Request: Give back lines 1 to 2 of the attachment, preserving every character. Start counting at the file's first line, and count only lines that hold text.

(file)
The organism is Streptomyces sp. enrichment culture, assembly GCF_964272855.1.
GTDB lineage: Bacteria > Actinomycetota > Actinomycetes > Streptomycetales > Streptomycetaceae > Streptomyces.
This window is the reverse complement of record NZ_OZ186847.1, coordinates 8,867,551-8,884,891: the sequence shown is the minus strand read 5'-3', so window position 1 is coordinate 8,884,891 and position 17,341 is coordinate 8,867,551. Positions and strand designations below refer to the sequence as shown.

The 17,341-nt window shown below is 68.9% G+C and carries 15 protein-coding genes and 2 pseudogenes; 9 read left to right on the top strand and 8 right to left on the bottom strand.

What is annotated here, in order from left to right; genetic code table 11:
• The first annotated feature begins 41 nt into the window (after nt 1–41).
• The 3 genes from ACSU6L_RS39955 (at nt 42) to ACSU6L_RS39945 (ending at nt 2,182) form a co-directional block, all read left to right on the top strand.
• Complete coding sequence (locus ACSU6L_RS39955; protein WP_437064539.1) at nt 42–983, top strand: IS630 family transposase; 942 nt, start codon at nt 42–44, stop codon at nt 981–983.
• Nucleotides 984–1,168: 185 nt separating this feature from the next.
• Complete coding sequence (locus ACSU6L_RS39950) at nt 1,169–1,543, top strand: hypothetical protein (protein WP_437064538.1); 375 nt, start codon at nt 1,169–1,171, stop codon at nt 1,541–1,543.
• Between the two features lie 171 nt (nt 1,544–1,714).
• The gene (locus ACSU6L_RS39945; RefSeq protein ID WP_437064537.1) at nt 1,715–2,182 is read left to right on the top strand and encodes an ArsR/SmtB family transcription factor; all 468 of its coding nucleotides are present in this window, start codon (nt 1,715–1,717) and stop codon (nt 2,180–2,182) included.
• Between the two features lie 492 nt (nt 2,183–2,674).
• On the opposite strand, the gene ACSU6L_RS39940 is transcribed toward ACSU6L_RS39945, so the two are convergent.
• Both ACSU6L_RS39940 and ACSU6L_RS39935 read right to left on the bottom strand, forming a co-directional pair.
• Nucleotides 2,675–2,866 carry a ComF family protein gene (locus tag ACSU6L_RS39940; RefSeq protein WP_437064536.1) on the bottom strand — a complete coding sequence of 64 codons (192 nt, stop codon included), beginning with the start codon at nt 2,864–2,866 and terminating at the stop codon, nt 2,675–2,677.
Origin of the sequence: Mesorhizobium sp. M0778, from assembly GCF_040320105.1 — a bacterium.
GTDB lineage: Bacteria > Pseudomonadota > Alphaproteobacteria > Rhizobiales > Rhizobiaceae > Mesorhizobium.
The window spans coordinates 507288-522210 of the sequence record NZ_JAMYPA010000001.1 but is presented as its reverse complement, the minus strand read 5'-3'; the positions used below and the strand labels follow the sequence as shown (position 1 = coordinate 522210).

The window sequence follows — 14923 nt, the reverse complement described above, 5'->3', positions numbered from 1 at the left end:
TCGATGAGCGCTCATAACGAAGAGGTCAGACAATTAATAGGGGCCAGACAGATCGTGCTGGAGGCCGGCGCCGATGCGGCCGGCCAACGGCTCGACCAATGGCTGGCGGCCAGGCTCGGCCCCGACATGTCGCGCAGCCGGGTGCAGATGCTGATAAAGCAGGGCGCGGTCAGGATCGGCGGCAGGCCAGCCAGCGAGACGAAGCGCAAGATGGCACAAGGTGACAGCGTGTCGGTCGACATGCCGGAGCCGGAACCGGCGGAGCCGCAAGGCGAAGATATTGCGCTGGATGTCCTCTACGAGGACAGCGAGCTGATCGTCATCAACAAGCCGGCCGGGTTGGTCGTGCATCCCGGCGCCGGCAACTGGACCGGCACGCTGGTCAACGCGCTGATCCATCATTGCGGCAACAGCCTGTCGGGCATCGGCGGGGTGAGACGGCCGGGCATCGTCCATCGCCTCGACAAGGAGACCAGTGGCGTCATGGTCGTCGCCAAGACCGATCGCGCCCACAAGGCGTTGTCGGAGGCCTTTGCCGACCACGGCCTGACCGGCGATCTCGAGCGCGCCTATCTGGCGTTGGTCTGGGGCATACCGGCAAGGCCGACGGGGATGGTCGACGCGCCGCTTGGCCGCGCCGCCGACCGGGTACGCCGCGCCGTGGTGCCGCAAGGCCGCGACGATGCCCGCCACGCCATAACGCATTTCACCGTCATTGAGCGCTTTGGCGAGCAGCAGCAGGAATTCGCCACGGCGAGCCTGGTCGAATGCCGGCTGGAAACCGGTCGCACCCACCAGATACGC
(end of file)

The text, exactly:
The organism is Streptomyces sp. enrichment culture, assembly GCF_964272855.1.
GTDB lineage: Bacteria > Actinomycetota > Actinomycetes > Streptomycetales > Streptomycetaceae > Streptomyces.